I have been reading up on Mad Cow Disease and I fear our relationship with Canada is not going to be good no matter how much Martin wishes it would be. We want to blame Canada. That's the way things are done down here and I'm saying that with sadness. I don't know where our issue will go anymore.
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Comment #1 posted by WolfgangWylde on December 28, 2003 at 09:44:05 PT
Canadian tokers...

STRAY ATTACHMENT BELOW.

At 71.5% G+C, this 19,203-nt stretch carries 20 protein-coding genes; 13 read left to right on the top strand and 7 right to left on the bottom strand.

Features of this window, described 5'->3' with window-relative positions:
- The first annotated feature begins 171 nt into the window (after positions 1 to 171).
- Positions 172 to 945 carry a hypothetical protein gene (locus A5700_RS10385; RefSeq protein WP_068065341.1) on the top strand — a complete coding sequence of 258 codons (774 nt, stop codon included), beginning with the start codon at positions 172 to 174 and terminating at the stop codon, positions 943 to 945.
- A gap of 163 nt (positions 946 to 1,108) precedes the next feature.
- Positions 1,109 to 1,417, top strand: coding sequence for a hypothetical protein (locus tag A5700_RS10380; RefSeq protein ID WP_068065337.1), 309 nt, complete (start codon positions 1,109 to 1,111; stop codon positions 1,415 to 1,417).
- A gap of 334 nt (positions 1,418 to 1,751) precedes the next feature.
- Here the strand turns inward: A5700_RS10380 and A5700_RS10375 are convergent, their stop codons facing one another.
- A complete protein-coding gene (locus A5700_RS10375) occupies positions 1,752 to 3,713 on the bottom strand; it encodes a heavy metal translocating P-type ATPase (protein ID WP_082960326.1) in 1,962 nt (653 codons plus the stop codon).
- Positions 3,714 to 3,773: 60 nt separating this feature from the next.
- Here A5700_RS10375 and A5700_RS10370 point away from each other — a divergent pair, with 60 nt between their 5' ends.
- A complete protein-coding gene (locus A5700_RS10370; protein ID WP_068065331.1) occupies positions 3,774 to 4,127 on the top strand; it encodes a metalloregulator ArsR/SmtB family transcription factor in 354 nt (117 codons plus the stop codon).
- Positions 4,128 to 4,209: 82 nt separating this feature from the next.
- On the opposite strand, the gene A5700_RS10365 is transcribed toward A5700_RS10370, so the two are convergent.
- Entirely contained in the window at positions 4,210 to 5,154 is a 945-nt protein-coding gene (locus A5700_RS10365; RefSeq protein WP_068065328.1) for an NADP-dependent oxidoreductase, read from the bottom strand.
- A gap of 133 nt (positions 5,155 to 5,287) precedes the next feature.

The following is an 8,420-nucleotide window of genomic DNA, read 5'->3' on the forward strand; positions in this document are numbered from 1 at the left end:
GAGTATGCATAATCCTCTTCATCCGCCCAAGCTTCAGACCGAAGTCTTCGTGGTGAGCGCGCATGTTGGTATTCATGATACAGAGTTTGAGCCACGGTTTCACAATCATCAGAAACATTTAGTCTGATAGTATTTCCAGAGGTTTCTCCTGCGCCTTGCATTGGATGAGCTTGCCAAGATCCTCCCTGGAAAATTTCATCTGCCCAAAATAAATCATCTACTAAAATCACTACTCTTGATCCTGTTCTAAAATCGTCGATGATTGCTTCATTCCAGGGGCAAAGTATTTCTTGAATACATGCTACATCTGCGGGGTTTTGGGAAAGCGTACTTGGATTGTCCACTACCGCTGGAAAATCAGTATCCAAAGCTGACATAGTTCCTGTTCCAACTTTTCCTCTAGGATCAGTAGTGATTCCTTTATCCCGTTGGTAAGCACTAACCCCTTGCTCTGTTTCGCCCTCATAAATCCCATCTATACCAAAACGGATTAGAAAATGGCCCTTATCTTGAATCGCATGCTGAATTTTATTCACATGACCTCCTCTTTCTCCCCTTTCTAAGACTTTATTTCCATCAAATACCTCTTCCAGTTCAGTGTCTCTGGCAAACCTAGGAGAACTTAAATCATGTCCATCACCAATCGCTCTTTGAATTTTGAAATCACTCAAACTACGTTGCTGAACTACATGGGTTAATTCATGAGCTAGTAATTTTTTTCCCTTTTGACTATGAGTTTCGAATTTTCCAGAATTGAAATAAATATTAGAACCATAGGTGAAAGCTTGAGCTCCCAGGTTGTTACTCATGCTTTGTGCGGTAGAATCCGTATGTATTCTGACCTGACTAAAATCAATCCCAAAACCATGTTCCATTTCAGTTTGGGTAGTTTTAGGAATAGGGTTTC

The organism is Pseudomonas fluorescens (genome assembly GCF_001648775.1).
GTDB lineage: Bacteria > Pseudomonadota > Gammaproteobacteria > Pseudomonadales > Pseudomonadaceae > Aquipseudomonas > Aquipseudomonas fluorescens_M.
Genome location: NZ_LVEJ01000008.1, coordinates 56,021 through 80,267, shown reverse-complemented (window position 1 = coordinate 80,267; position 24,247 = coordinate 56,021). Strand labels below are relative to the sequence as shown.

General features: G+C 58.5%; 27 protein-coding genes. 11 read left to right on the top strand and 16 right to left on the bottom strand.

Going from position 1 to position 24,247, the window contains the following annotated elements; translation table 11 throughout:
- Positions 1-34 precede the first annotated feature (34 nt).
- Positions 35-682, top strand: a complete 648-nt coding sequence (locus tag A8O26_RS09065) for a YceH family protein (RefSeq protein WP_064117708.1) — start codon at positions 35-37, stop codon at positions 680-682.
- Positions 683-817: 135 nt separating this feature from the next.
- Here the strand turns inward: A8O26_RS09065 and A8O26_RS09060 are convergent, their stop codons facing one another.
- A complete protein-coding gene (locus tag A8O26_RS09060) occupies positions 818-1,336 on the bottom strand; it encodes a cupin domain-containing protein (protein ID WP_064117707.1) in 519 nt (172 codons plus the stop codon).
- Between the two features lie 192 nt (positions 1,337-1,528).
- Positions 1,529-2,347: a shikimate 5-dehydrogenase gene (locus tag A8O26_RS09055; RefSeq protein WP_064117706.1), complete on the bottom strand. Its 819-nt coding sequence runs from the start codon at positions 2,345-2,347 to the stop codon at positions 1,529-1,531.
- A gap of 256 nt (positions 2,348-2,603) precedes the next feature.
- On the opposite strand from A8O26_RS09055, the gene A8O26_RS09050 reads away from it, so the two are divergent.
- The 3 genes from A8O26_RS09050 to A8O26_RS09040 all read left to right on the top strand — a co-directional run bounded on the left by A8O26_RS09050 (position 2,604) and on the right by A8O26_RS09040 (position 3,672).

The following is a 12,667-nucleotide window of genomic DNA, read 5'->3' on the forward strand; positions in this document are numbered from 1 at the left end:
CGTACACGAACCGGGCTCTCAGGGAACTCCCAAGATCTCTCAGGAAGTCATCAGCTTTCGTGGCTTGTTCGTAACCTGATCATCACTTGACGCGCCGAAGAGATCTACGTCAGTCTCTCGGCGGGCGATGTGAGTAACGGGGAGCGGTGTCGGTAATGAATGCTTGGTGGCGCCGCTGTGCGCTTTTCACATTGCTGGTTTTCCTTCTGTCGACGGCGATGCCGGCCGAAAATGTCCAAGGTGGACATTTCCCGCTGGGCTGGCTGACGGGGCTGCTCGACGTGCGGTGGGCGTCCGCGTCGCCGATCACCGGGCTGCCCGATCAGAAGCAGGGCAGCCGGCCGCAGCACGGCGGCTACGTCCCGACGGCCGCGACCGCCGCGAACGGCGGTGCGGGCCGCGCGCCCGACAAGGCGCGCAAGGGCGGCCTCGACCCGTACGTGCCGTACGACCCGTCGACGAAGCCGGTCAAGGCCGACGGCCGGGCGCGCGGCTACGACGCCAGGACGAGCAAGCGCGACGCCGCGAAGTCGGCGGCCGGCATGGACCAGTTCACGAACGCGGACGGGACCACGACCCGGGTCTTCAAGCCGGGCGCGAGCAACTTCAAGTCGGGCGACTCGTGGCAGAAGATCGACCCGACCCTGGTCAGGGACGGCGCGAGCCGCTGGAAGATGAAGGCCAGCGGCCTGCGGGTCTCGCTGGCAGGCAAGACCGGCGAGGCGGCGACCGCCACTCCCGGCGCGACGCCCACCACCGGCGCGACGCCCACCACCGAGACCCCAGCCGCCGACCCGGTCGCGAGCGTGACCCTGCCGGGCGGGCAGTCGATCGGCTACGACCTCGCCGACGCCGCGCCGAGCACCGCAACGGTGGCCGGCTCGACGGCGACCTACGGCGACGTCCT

...are being led down the primrose path. When its all said and done, Canada will be living under the same kind of no knock raid/asset seizure type police state the U.S.A. is today (that's what Martin's version of decrim will bring to Canada). I have to admit, I'm impressed at how the Prohibitionist powers that be have lulled us into thinking real change was coming, all the while planning the big knockout punch they are about to deliver.